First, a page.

Since mountain biking apparel can be expensive, don’t buy it all at once. Try different things to see what you like. You don’t want to drop a few hundred dollars on mountain biking jerseys only to find out you prefer Merino wool tops.

Acquire gear slowly. The reality is that while much of the mountain biking gear is good—it mainly comes down to personal preference.

A picture of a mountain bike near an alpine river during fall
Travis Reill / The Manual

Entry-level carbon mountain bikes

Most mountain bikes you may be interested in buying will have two options for frame material: aluminum or carbon fiber. For a while, carbon fiber seemed to be the superior material.

  • Carbon is lighter than aluminum.
  • Carbon is stiffer.
  • Carbon absorbs trail chatter better.

But what this seemingly superior material also brought with it was a higher price tag. Carbon fiber frames are more difficult to make and are, therefore, more expensive. 

To get customers on carbon frames, mountain bike companies often offer a carbon frame build option with lower-end components. However, the same mountain bike with an aluminum frame and higher-end components can cost the same. 

Aluminum is also great.

  • An aluminum frame may only be one pound heavier than carbon.
  • While a carbon frame is stiffer, you may prefer the compliance of aluminum.
  • Aluminum frames save you money so that trail chatter can be absorbed in a set of carbon wheels.

Preparing to wash 2 mountain bikes

Pressure washers and mountain bikes don’t mix

Let’s say you have been out on an epic mountain biking adventure. Your bike and truck are covered in dirt and mud, so you swing into a self-car wash station. It can be tempting to blast your mountain bike with the pressure washer. Don’t do it.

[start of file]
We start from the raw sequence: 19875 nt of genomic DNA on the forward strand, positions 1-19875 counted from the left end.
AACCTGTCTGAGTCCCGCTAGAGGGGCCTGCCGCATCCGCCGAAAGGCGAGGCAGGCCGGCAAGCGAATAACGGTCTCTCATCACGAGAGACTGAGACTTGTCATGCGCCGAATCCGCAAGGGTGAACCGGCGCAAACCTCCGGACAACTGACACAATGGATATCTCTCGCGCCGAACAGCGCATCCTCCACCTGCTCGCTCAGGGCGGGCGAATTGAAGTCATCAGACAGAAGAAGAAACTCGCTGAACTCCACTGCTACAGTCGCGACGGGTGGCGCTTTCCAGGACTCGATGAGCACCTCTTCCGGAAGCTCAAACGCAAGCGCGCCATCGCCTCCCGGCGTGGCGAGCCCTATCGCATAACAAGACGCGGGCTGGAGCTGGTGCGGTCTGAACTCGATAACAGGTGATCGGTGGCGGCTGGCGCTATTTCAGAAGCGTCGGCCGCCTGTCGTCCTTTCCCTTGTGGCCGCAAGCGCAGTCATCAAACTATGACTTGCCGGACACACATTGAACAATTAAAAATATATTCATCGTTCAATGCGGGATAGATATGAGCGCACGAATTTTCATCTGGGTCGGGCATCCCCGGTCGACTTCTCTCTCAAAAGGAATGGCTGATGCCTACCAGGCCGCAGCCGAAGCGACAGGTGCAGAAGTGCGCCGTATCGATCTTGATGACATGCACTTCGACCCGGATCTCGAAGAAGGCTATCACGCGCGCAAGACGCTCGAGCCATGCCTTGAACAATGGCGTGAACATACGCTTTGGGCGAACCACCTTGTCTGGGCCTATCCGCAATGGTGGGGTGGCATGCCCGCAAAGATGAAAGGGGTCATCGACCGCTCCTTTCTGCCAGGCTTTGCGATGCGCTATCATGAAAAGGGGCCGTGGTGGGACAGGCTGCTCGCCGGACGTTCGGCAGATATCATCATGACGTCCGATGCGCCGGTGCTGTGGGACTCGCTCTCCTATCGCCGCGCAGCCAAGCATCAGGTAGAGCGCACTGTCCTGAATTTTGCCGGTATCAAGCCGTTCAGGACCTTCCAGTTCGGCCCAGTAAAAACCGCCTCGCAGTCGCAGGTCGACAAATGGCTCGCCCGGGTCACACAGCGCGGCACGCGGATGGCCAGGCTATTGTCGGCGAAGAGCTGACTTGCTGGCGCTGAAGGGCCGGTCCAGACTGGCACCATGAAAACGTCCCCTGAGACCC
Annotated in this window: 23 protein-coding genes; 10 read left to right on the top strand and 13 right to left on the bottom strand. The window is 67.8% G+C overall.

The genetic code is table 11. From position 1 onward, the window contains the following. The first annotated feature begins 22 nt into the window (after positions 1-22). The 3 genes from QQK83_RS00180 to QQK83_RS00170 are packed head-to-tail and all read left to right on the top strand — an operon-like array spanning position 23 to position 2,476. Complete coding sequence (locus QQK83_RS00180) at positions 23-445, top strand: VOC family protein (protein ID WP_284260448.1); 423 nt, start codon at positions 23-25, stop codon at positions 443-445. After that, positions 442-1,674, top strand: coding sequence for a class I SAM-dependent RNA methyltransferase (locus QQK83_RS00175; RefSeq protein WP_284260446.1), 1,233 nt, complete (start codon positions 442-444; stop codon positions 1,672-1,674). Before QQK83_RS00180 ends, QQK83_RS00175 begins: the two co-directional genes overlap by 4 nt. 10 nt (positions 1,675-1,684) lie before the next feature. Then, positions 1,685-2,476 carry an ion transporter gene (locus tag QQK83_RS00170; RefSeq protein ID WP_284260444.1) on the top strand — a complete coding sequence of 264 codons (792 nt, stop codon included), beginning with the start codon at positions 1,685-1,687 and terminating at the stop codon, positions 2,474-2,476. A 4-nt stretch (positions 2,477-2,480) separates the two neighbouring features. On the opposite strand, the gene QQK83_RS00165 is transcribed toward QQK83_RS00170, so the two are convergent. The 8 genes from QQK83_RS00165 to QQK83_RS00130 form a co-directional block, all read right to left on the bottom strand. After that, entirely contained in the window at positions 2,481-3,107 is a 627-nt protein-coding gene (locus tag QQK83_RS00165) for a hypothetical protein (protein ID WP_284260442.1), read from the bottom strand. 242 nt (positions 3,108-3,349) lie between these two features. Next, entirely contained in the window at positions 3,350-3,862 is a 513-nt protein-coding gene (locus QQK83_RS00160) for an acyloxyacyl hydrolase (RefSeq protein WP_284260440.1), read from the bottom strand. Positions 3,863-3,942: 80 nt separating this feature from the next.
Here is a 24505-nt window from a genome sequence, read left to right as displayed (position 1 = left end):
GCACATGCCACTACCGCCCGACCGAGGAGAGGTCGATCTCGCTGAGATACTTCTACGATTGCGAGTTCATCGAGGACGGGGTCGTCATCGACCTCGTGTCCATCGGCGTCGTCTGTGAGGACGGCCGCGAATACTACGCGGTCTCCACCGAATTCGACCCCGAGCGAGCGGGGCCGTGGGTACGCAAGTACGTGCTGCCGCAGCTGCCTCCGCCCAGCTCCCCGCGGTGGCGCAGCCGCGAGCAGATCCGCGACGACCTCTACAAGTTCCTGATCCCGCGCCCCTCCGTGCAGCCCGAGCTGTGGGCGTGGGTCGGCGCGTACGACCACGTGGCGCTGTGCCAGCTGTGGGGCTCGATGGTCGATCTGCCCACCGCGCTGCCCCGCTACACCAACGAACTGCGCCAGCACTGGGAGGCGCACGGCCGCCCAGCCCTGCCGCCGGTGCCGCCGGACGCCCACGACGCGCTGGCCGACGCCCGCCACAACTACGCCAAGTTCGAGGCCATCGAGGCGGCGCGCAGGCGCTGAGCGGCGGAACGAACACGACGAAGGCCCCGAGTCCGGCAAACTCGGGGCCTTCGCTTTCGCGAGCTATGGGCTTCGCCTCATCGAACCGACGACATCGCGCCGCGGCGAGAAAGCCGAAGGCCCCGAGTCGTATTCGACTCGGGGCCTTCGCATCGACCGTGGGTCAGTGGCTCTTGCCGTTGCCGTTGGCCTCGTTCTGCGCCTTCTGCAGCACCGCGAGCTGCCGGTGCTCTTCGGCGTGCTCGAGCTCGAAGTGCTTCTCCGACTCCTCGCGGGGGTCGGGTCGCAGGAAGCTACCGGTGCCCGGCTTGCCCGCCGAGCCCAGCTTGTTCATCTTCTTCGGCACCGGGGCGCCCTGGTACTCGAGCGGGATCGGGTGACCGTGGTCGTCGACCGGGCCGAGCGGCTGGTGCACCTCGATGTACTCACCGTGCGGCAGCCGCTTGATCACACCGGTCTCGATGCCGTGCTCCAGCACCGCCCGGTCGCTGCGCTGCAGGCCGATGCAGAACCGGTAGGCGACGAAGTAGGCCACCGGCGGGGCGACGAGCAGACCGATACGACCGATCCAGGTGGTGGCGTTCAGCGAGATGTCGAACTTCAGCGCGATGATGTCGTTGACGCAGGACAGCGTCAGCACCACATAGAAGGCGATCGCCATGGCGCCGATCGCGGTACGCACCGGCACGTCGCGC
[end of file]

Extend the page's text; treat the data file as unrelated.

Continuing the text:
Pressure washers may get a lot of dirt and grime off your mountain bike, but they also push that grime and water into your bearings and seals. Yes, you may have seen your favorite pro doing this exact thing on YouTube. Remember, your favorite pro has professional mechanics replacing all those bearings and seals. 

Opening and beginning to build the Canyon Spectral CF 8
Travis Reill / The Manual

Make the best decision for you

It is entirely normal to be influenced by outside sources when getting into mountain biking. Those sources can often be our friends who are already into mountain biking. Other times, we find ourselves making decisions based on what we see on social media.

Mountain biking social media isn’t bad; on the contrary, it can be beneficial. But it can tend to steer newer mountain bikers in a particular direction or, at the very least, overwhelm them with information. 

When you watch these mountain biking pros and influencers, remember a few things:

  • This is their job.
  • Those bikes and all that gear were given to them.

Consider what they say, do, and recommend, but always do what is best for you.

Editors' Recommendations

Travis Reill
Contributor
Hi! I'm Travis, a teacher turned stay-at-home dad turned freelance writer. Mountain biking is my passion. Fortunately, I've…